As Seamuis mentioned, the main change to watch for on SV bodies is the change to allow use of the 50 f1.4 lens, indicated by the change from a green R on the rewind to an orange R. Here's how to spot the difference internally:
First the Green R aperture stop-down:
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Next the Orange R stop down:
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The difference is slight, but recognizable. I have a few bodies of each version, and it is consistent.
Curious, but my 1957 AP bodies both have an orange R on the rewind knob; but then they don't have this mechanism at all!
03-09-2012, 04:27 PM   #8
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QuoteOriginally posted by TomB_tx Quote
The difference is slight, but recognizable. I have a few bodies of each version, and it is consistent.
Curious, but my 1957 AP bodies both have an orange R on the rewind knob; but then they don't have this mechanism at all!
the AP was designed to be used with preset lenses. the first body to include an aperture diaphragm lever was I believe the 'K' as it was the first model to be used with the 'Auto-Takumar' lenses, which were the first non preset lenses Asahi Opt. produced. the 'S' apparently had a more primitive version of the lever but I've never seen one to be sure. the change from green R's to orange R's was something Asahi Opt. did on nearly all models, and only indicates a change from early to late model (as far as anyone knows) and not a specific change to a particular model.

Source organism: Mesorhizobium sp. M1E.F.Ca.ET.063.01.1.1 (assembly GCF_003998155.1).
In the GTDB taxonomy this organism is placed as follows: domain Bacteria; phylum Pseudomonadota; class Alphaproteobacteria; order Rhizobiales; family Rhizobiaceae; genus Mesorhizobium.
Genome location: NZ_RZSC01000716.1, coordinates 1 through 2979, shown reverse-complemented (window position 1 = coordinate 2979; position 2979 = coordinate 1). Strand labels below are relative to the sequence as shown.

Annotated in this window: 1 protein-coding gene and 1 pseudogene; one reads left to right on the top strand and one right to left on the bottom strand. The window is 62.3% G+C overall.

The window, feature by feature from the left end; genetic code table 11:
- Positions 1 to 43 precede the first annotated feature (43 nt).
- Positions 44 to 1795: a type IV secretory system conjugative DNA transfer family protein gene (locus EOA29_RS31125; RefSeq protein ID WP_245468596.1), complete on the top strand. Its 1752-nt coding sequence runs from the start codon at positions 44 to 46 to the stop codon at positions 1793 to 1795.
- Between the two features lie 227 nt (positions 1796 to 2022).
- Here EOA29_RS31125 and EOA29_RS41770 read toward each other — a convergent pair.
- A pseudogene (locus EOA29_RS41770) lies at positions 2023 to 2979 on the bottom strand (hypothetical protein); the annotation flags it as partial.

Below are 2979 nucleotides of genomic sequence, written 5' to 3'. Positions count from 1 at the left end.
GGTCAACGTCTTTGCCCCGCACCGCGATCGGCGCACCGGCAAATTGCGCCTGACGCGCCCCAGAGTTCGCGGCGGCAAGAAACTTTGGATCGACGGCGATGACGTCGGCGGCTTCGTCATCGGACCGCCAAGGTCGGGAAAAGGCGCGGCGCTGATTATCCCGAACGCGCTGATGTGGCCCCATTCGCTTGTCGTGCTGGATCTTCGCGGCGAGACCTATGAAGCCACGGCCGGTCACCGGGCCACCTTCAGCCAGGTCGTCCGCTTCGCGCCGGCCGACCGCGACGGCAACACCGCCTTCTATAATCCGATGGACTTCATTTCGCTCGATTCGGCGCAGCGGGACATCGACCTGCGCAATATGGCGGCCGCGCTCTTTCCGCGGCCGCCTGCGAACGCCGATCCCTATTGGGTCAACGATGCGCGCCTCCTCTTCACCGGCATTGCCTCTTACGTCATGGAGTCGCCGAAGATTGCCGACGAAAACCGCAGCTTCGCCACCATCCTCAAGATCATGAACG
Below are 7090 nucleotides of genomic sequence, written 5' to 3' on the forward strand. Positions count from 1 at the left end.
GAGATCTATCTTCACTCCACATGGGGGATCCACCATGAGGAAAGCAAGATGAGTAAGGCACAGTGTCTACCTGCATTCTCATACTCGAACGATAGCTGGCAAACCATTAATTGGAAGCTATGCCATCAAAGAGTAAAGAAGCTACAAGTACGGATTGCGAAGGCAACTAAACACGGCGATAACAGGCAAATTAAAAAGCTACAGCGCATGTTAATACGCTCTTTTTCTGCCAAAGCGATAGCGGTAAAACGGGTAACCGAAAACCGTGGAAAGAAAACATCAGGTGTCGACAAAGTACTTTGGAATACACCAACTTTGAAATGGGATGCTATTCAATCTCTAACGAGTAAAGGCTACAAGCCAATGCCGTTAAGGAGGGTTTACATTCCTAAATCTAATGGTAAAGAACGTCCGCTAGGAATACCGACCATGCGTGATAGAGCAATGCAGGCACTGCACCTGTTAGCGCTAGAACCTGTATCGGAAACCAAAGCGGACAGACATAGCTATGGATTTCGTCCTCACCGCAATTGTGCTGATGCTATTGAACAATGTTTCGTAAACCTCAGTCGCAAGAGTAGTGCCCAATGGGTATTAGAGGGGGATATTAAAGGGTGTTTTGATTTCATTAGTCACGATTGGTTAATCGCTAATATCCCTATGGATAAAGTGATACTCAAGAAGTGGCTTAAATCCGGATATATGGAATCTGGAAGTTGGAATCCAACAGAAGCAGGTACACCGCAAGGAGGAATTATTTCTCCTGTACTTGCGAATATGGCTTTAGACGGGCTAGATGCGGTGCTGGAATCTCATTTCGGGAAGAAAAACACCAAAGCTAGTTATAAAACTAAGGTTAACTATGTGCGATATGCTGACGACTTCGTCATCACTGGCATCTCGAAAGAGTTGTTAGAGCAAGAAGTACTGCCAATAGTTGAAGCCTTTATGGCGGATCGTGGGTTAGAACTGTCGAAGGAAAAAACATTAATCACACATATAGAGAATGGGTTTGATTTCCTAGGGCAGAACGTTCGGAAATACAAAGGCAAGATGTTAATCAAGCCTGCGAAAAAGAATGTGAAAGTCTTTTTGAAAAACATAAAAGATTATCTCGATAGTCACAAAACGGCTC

03-09-2012, 06:10 PM   #9
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Earliest auto-diaphragm

Since you brought it up, here is the earlier "S" mechanism for stopping down the diaphragm. It's a longer, narrower band that moves more linearly front-back than pivoting like the later models. This is from my Heiland H1 that has the (Semi) auto 2.2 lens. This lens is manually cocked by lever on the lens, then the camera just releases it with a gentle push on the pin. It looks like the later mechanism (SV through Spotmatic) has more mechanical advantage, as it has to overcome the spring that re-opens the diaphragm.